Blood types are a classification of blood based on the antigens present on red blood cells. Antigens are molecules that can trigger an immune system response. There are eight common blood groups but 36 human blood groups in total.
A blood transfusion is a procedure that restores blood to the body. It is essential that people undergoing the procedure receive the correct blood type, or it will trigger the immune system, causing sickness and complications.
According to the American Red Cross, roughly every 2 seconds, a person in the United States requires a blood transfusion. They also note that this procedure saves 4.5 million lives each year.
In this article, we discuss the rarest and most common blood types by ethnicity.
People can define blood types using the ABO and Rhesus (Rh) blood group systems. These define blood types according to which antigens are present on red blood cells.
This system classifies blood types as follows:
- Blood group A has A antigens on the red blood cells.
- Blood group B has B antigens.
- Blood group O has neither A nor B antigens.
- Blood group AB has both A and B antigens.
Red blood cells may have another antigen called the Rh antigen on their surface. If it is present, the blood group is Rh-positive, but if it is absent, the blood group is Rh-negative.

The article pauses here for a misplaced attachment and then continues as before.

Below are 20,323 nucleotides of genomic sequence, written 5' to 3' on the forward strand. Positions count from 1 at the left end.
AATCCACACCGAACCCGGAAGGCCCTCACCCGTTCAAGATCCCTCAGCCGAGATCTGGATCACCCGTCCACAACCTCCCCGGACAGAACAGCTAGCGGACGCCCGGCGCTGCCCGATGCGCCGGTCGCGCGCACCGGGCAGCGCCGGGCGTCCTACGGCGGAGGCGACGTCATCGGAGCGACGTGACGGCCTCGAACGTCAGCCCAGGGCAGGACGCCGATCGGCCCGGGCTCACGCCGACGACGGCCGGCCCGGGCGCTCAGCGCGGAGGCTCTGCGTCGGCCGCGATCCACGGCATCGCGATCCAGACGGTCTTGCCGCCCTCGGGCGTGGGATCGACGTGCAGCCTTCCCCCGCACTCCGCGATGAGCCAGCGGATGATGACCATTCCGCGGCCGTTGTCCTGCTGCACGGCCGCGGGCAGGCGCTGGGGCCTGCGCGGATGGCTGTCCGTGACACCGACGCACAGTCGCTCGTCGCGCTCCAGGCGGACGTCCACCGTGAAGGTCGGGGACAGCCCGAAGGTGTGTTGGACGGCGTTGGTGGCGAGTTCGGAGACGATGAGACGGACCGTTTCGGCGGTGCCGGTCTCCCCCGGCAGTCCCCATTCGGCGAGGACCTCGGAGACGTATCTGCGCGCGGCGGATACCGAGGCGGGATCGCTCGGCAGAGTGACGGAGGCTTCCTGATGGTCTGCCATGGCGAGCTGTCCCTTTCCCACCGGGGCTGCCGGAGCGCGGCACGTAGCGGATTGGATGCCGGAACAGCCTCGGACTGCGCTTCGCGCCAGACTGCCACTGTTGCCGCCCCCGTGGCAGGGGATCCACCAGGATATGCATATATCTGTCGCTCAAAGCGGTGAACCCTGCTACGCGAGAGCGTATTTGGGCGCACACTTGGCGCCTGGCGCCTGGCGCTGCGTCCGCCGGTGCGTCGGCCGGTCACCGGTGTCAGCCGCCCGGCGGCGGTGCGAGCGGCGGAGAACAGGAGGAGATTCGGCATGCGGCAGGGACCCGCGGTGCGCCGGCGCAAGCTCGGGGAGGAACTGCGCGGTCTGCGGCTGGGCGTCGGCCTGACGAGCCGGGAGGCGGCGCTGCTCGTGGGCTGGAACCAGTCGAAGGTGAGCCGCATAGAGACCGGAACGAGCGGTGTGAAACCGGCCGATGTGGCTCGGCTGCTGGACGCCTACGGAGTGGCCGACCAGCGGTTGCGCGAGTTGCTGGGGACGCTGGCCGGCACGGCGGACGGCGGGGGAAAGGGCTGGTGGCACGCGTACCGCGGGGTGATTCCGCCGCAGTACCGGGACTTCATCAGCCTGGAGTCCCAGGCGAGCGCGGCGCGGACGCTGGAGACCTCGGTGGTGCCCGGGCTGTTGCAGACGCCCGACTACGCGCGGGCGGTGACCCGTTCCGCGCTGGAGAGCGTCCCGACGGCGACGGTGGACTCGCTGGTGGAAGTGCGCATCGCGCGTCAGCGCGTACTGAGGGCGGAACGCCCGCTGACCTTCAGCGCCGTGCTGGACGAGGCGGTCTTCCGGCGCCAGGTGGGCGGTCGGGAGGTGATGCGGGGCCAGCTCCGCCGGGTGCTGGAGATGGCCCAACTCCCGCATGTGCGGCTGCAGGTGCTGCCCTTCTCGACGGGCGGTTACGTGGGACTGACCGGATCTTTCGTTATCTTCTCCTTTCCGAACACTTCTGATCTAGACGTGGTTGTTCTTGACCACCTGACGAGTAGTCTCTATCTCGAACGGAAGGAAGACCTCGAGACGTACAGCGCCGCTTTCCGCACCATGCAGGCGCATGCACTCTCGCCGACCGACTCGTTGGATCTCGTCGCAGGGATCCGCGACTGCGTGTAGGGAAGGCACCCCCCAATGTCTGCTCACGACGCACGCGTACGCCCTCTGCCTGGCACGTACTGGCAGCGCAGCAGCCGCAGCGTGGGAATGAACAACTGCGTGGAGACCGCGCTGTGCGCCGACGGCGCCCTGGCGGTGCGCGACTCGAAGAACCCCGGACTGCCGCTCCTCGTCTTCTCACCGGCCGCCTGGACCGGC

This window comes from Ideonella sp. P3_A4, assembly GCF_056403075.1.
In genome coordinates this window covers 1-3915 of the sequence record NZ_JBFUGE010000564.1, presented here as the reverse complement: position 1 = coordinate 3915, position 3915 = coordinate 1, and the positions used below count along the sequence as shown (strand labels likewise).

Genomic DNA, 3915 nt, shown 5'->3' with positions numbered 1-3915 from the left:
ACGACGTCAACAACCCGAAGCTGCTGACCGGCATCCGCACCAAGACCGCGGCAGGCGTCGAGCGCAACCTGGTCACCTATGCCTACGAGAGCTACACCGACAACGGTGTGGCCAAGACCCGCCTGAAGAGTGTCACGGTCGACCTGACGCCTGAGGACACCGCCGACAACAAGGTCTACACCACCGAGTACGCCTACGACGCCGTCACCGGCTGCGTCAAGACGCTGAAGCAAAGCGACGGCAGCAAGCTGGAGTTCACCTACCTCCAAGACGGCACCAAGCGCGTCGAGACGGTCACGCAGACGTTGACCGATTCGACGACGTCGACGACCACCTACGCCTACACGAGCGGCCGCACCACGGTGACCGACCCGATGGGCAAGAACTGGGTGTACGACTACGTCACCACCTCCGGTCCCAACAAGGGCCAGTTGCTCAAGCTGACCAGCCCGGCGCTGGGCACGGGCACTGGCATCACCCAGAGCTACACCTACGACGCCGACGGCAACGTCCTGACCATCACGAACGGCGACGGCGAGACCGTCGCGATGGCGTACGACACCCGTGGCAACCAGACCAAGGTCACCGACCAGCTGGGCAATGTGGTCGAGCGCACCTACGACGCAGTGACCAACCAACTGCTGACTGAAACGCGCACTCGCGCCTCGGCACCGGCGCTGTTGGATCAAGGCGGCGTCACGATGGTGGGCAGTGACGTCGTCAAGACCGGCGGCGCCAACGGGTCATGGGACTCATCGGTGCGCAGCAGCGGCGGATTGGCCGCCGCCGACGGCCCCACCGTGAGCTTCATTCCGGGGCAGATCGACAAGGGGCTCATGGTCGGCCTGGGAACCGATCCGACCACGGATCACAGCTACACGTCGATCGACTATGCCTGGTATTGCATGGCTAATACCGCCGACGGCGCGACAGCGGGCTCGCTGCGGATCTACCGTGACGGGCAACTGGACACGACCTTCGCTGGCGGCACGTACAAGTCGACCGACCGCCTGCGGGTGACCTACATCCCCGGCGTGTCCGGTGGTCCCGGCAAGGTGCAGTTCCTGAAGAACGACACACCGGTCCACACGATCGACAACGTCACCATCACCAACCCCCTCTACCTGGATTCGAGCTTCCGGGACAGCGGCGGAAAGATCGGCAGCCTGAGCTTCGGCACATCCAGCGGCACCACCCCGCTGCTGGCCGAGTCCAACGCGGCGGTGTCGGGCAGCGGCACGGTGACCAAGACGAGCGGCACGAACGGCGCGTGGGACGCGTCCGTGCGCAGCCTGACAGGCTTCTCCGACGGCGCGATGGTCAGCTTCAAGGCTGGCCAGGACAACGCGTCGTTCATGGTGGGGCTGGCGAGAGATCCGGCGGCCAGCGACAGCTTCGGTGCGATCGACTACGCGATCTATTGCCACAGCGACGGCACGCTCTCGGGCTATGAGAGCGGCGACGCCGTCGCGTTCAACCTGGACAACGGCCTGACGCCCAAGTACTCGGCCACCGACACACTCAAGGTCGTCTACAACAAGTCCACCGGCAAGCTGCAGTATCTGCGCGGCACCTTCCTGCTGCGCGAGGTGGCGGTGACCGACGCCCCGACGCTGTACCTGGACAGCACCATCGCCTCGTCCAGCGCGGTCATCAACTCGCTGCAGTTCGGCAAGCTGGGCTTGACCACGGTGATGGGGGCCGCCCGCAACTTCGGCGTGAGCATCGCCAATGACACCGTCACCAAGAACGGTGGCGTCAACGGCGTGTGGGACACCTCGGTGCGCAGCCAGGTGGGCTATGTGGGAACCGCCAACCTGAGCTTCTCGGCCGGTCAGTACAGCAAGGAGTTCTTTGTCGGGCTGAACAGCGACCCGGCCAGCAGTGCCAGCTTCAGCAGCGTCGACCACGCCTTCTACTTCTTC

Combining these two characteristics yields the eight most common blood types. Most people have one of these types:
The genes that a person inherits from their parents determine the mix of antigens and proteins in their blood. Due to this genetic factor, the American Red Cross suggest that when people need blood, especially those with rare blood types, the best matches tend to come from people of the same race or ethnic background.
Inherited characteristics, such as blood types, tend to run in ethnic groups. To increase the likelihood of well-matched blood types, experts recommend matching donors and recipients along ethnic lines, particularly for rare blood types. For this reason, some blood centers collect ethnic information from blood donors.
For some conditions, such as thalassemia and sickle cell disease, this matching is even more important because these conditions are more common among certain ethnic communities, and people may need frequent transfusions.
For example, only 2% of donors have a rare subtype of blood that doctors often use to treat sickle cell disease, but demand for it is increasing by 10–15% each year. The rarity of and demand for this type of blood emphasize the importance of blood donors.